Saturday, 28 April 2012

The yurt in the wood.......

"The Roman's used to eat this pickled," said my friend, reaching out of the car window to pick something green from the curb, "it's Alexanders."
She handed me something that looked like a tiny green cauliflower.
"It tastes like celery." she said. 
It tasted green.
We were spending the weekend at Wowo Campsite in deepest East Sussex, first prize in some eco-related competition which my friend had won for making her street turn their lights off...... or something......we were, apparently Glamping......Now I don't do well in the countryside and I'm not a natural camper. But, determined to embrace all that it had to offer, I had nominated a stop off at Charlston House on our way to the wood because I've never been and always wanted to go. Passing through several climate changes en route down the motorway, I was ecstatic with joy when the sun came out and the clouds turned fluffy, just as we turned into the field-for-parking. First we went for lunch in the hand-reared-locally-sourced-grow-your-own cafe and then took a turn around the garden. 
The borders were spackled with vibrant colour and the vegetable garden was only missing Mr. McGregor. Everywhere lurked sculptures looming large and small through the undergrowth. By the pond, ducks swam beneath the gaze of a floating woman, glimpsed through the trees, apparently supported by only her flowing hair. It is quite brilliant.
"We're starting in the kitchen because it's Friday," said Terry, our guide, swathed in fabrics various held in place with a wide leather belt, she was the only person you would want to show you around the Bloomsbury Group's bolt-hole. Apparently, Friday is a bit of a special day at Charlston, not only do you get to go in the kitchen but you also get to look at books they defaced with their shopping lists and doodles and you get told about different stuff..... but more of that later, as Terry would say, frequently. Later never really came.

To stand in those wildly painted rooms I found really thrilling. I kept touching the hand-daubed walls although I'm sure you're not supposed to, imagining the hand of Vanessa Bell steadying herself at the sight of Duncan Grant painting away in his studio or Virginia Woolf having a bit of a turn after penning a particularly exhaustive sentence. They really were the most brilliantly functioning dysfunctional family.

"And that is a painting of Vanessa's daughter Angelica," said Terry, gesturing to another portrait hung above a bath in the corner of a bedroom, "who of course married her father's lover, but more of that later...."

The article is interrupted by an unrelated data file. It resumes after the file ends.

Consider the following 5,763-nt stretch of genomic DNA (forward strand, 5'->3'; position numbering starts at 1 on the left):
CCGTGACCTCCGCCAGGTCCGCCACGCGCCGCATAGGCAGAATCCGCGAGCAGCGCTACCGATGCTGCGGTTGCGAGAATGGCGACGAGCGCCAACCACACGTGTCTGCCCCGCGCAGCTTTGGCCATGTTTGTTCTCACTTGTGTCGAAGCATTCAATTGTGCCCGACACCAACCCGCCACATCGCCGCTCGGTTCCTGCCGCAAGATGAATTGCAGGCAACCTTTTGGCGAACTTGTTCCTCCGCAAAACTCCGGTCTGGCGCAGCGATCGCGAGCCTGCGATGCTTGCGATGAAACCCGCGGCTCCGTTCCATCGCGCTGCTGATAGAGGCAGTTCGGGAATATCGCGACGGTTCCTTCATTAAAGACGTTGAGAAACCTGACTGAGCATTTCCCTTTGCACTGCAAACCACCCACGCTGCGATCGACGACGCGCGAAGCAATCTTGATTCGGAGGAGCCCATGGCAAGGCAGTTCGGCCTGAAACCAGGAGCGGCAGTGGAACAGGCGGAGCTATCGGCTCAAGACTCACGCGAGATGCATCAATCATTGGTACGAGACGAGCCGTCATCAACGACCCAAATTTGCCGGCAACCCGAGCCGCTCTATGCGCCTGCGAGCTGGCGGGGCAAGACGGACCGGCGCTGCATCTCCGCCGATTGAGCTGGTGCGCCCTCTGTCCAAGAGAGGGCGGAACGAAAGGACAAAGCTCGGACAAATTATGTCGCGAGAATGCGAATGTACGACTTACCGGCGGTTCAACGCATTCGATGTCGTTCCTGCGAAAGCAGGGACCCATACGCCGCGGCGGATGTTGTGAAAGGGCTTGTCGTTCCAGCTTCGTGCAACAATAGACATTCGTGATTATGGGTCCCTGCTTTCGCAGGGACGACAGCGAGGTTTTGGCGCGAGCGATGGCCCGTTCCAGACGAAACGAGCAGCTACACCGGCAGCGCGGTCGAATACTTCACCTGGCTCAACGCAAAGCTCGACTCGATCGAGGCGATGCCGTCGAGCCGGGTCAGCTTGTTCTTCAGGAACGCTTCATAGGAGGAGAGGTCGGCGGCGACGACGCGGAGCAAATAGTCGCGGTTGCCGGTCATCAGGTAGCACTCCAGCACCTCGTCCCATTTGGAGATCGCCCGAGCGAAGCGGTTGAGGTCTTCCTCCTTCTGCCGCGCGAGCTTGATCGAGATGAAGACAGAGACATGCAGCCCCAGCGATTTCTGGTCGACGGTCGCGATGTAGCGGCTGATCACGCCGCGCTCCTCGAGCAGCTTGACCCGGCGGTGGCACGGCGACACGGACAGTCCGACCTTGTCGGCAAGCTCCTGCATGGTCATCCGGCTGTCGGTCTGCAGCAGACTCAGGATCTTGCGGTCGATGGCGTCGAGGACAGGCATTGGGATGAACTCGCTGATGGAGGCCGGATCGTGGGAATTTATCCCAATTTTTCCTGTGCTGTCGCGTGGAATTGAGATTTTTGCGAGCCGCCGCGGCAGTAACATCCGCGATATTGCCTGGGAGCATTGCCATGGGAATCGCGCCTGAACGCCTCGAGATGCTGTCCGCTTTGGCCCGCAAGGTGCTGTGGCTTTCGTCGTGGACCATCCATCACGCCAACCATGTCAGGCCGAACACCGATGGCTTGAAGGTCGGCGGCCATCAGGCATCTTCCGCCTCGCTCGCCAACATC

Of course.
Terry also told us about Berwick Church which was painted floor to ceiling by Duncan Grant, Vanessa and Quentin Bell, during WWll, so off we went. Whether invited to or not, I'm not sure, I had visions of them just rocking up with their well-worn brushes and setting to, they certainly left no surface un-decorated of the tiny, Grade 1 listed church, crouching on the pre-christian sacred site, filling it with biblical murals depicting local people, family and friends as angels, shepherds and the baby Jesus.

Finally we arrived at Little Owl, our home-from-home yurt in the wood, which turned out to be really rather wonderful. 

We had comfy beds and a wood -burning stove, pots and pans and a 2-ring gas cooker, the crate in the corner was stacked with logs and a container of fresh-drinking water dripped reassuringly full.  The wood burning stove though small in size belted out a big heat and we were soon cosy and warm. Our version of toasting marshmallows round the camp fire involved vodka tonics and a dish of can take the girl out of London.....

The pink light bit through the cold dawn air as I picked my way through the deciduous dampness and across the foot-sodden, rain-grass, towards the nearest toilets. Some kind of large-winged, loud-buzzing thing flew noisily out of the compost loo so I wimped past and prised open the blue door of the the porta-loo, listing dangerously in the mud. This is for me the problem with camping. I don't care about shower facilities, I can happily live without electric lights, home-entertainment-systems and mirrors but the dawn-dash for a pee is just not what you need after a hard night of vodka and scrabble.

Yurt etiquette dictates that first up sticks another log on the fire before going back to sleep. So we slumbered until one of our party had the good grace to make coffee served with slabs of delicious bread made from spelt and heritage floor, bought from the the campsite, with butter and Dot's homemade marmalade.

We managed to get a brisk walk through the blue bell wood, the Blue Bell railway sending smoke signals in the distance, before the first down-pour. Then headed to the pub.

"Hello girls...." said James, the incredibly loud proprietor.

With no radio or TV and after a night in the wood, I felt like I was a million miles away from London. Which is why, perhaps, when we slunk into the 'famous Griffin pub' for a couple of pints of excellent Bloody Mary, devoid of make-up, jeans rolled up over mudded boots and probably smelling strongly of bonfire, I sat on the comfy sofa, open-mouthed, as if wearing the cloak-of-invisibility, staring and listening to James as he back-slapped and side-kissed his clientele, sang Clash songs and moved with the hyper-activity of an over-sugared-five-year-old from one side of the bar to the other. Drinks and cabaret.

When the rain stopped we were off to take a turn around Sheffield Park Gardens and view the beauty of Capability Brown's planting and I learnt Capability is a nickname, he was really called Lancelot. 

We met a man who lives within the walled-garden where he has a vineyard and sells wine and things to plant and grow, or stick in and decorate, your own garden with. Both my friend and I thought it might be nice to live with him in his walled garden but we think that vacancy has already been long filled.

The evening turned a rather beautiful blue. Back at the yurt things were hotting-up. Part of the deal is a 'complimentery bowl of soup'....bring your own bowl. This was billed as part of a potential music-and-fun evening. I'm not much one for group activities but my companions were so I was frog-marched into the field adjacent to our wood, ringed by the blue and green tents of professional campers, and told to join in. Children dangled from rope swings slung in the trees, men played boules, and fires were alight. In the middle of a central, fenced area stood a very large pot of soup and a box of the delicious Wowo bread. There was two bald men and three young children sitting at one of the many wooden but empty tables. Undeterred, we pressed on however, although the yurt provides all the things one needs to eat with and on, the bowls were little more than saucers so helpings would be small. I lifted the lid of the giant pot and ladled the lemon-coloured liquid, potatoes, carrots, split peas, and something green, into the shallow dishes.